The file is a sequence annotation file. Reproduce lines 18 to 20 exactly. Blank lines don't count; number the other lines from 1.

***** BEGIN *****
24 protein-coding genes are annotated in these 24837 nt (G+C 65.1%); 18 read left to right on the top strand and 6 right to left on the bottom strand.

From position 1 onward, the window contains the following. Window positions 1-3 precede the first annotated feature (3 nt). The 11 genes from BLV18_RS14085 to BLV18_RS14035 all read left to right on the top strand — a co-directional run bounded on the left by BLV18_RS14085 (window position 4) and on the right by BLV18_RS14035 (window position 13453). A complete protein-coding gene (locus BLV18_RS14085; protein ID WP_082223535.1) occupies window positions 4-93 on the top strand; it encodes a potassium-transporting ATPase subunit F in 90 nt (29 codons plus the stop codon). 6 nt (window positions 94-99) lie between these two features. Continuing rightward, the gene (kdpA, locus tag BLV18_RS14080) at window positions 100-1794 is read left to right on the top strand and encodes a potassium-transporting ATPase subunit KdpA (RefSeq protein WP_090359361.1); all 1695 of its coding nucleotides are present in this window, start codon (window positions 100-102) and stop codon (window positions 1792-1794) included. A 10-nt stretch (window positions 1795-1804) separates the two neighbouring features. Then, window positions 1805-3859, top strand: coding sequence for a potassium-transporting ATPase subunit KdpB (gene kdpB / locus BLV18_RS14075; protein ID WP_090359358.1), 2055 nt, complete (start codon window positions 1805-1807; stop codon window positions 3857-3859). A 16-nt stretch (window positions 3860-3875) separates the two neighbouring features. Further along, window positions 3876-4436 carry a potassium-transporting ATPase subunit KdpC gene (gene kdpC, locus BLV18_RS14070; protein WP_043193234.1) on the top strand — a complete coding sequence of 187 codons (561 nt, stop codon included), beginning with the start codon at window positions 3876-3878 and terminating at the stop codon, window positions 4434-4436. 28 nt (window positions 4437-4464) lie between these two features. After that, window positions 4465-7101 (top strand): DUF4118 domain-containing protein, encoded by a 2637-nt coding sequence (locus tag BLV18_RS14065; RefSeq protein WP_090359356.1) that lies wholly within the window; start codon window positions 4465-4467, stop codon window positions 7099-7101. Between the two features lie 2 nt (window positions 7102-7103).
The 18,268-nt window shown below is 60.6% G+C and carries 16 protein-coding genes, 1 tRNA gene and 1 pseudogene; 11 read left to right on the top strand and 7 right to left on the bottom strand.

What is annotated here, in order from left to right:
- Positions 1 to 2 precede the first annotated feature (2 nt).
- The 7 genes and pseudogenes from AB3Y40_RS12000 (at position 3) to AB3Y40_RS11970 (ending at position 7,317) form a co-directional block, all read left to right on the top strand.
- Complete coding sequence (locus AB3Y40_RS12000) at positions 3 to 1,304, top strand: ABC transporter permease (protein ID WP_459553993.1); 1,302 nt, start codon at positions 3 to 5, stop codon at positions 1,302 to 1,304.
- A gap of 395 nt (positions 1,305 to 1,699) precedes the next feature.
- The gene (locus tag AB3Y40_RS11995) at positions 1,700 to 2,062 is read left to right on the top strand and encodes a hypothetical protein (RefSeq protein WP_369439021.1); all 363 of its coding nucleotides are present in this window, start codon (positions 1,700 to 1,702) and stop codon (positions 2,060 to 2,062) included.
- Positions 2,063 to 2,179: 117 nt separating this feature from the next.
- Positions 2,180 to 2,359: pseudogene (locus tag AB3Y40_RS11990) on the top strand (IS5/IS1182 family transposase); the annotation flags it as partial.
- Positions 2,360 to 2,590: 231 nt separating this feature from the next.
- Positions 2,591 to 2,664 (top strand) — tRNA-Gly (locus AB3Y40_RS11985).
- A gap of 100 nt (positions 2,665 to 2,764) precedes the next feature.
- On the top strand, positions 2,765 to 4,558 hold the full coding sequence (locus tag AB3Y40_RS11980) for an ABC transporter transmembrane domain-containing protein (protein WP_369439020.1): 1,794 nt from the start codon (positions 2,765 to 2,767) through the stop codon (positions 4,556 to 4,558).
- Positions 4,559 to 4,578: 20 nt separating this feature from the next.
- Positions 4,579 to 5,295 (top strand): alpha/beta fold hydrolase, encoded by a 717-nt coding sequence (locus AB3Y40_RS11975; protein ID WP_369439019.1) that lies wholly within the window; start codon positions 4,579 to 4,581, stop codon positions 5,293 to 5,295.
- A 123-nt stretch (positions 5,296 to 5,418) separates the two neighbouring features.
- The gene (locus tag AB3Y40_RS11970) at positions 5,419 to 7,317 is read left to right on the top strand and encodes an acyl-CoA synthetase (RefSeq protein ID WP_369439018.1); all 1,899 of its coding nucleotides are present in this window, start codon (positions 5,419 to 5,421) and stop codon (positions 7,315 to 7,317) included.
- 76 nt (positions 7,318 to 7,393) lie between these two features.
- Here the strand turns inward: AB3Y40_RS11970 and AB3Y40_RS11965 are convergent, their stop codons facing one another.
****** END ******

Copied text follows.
- A 123-nt stretch (positions 5,296 to 5,418) separates the two neighbouring features.
- The gene (locus tag AB3Y40_RS11970) at positions 5,419 to 7,317 is read left to right on the top strand and encodes an acyl-CoA synthetase (RefSeq protein ID WP_369439018.1); all 1,899 of its coding nucleotides are present in this window, start codon (positions 5,419 to 5,421) and stop codon (positions 7,315 to 7,317) included.
- 76 nt (positions 7,318 to 7,393) lie between these two features.